[R]oth, while working as Aceto's CFO, obtained non-public information concerning several negative developments at Aceto. The complaint further alleged that, while in possession of this confidential information, and within days of his March 31, 2018 retirement, Roth sold all of the Aceto shares that vested upon his retirement.

In a parallel criminal action brought by the U.S. Attorney's Office for the Eastern District of New York, Roth pleaded guilty on November 9, 2020, and was sentenced on July 7, 2021 to six months in prison, six months of home incarceration, one year of supervised release, a fine of $150,000, and forfeiture of $147,802.64.
Without admitting or denying the charges in a CFTC Notice of Intent to Suspend or Modify Registration, Ted Brent Alexander consented to the entry of a CFTC Order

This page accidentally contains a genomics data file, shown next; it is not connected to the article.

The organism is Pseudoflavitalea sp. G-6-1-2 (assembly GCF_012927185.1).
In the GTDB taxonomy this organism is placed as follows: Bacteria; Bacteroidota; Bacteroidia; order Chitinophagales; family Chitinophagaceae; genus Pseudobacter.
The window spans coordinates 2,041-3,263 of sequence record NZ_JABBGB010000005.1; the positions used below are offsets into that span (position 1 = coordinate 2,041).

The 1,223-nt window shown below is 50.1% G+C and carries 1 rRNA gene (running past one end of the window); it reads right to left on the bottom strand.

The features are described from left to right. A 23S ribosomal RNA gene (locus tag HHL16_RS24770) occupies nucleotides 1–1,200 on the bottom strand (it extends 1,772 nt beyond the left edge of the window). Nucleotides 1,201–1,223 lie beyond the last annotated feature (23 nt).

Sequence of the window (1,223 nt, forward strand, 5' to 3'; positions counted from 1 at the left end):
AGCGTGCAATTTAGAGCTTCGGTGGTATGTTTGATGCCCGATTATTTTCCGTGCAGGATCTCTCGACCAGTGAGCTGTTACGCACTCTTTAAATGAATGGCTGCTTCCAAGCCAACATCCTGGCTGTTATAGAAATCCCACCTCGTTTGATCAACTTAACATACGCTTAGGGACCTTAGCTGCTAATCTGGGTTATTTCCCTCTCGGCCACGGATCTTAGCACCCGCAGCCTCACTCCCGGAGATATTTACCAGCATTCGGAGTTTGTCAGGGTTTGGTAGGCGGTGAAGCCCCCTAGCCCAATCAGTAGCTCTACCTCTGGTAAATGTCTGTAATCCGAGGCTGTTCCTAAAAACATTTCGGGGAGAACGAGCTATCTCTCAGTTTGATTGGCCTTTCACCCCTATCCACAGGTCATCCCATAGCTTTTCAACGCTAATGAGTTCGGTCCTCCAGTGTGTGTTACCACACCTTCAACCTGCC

that suspends his registrations as a commodity trading advisor ("CTA") and an associated person ("AP"). As alleged in part in the CFTC Release:

Alexander has been registered with the CFTC as a commodity trading advisor (CTA) and associated person (AP) since October 2008. The CFTC's Notice of Intent states that the relevant indictment charges Alexander with the commission of, or participation in, crimes involving violations of federal law that reflect upon his honesty or fitness to act as a fiduciary and that are punishable by imprisonment for a term exceeding one year. Federal commodity laws allow Alexander's registration to be suspended until his criminal matter is completed. If Alexander is found guilty of the charges, his CTA and AP registrations can be permanently revoked.
Once, a long time ago, four bad guys chased one good-guy Deputy. At high noon, with only himself to serve as prosecutor, judge, and jury, Marshall Will Kane stood alone against Frank Miller, Ben Miller, Jack Colby, and Jim Pierce. By himself, Marshall Kane battled for truth, justice, and the FINRA way of life -- or something like that. In 2022 Covid America, everything is reversed. Four guys in white hats chasing one guy in a black hat, and the bad guy skedaddled outta town last year.